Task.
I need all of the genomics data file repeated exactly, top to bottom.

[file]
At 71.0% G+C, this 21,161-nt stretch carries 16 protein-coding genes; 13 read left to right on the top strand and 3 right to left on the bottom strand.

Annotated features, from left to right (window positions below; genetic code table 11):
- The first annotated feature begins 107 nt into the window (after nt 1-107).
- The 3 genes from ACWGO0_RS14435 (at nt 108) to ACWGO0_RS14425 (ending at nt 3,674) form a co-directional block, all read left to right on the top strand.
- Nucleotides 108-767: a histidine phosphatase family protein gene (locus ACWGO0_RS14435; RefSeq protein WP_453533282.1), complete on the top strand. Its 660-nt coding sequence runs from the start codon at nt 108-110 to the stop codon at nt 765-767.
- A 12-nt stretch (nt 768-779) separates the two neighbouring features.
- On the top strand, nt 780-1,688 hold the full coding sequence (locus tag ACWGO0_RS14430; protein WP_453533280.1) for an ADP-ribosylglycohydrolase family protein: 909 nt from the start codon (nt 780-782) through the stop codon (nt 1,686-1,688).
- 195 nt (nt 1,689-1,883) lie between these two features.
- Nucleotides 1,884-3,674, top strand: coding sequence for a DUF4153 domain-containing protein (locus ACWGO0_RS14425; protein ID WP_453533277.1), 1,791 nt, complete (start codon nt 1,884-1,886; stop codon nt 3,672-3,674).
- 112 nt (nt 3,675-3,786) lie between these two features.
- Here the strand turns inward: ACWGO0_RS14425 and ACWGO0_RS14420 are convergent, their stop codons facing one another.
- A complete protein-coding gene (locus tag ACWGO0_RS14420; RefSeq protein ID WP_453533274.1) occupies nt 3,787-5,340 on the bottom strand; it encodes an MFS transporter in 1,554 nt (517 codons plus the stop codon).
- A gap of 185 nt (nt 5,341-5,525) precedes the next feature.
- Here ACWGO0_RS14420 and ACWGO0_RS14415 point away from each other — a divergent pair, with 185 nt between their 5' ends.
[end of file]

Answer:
At 71.0% G+C, this 21,161-nt stretch carries 16 protein-coding genes; 13 read left to right on the top strand and 3 right to left on the bottom strand.

Annotated features, from left to right (window positions below; genetic code table 11):
- The first annotated feature begins 107 nt into the window (after nt 1-107).
- The 3 genes from ACWGO0_RS14435 (at nt 108) to ACWGO0_RS14425 (ending at nt 3,674) form a co-directional block, all read left to right on the top strand.
- Nucleotides 108-767: a histidine phosphatase family protein gene (locus ACWGO0_RS14435; RefSeq protein WP_453533282.1), complete on the top strand. Its 660-nt coding sequence runs from the start codon at nt 108-110 to the stop codon at nt 765-767.
- A 12-nt stretch (nt 768-779) separates the two neighbouring features.
- On the top strand, nt 780-1,688 hold the full coding sequence (locus tag ACWGO0_RS14430; protein WP_453533280.1) for an ADP-ribosylglycohydrolase family protein: 909 nt from the start codon (nt 780-782) through the stop codon (nt 1,686-1,688).
- 195 nt (nt 1,689-1,883) lie between these two features.
- Nucleotides 1,884-3,674, top strand: coding sequence for a DUF4153 domain-containing protein (locus ACWGO0_RS14425; protein ID WP_453533277.1), 1,791 nt, complete (start codon nt 1,884-1,886; stop codon nt 3,672-3,674).
- 112 nt (nt 3,675-3,786) lie between these two features.
- Here the strand turns inward: ACWGO0_RS14425 and ACWGO0_RS14420 are convergent, their stop codons facing one another.
- A complete protein-coding gene (locus tag ACWGO0_RS14420; RefSeq protein ID WP_453533274.1) occupies nt 3,787-5,340 on the bottom strand; it encodes an MFS transporter in 1,554 nt (517 codons plus the stop codon).
- A gap of 185 nt (nt 5,341-5,525) precedes the next feature.
- Here ACWGO0_RS14420 and ACWGO0_RS14415 point away from each other — a divergent pair, with 185 nt between their 5' ends.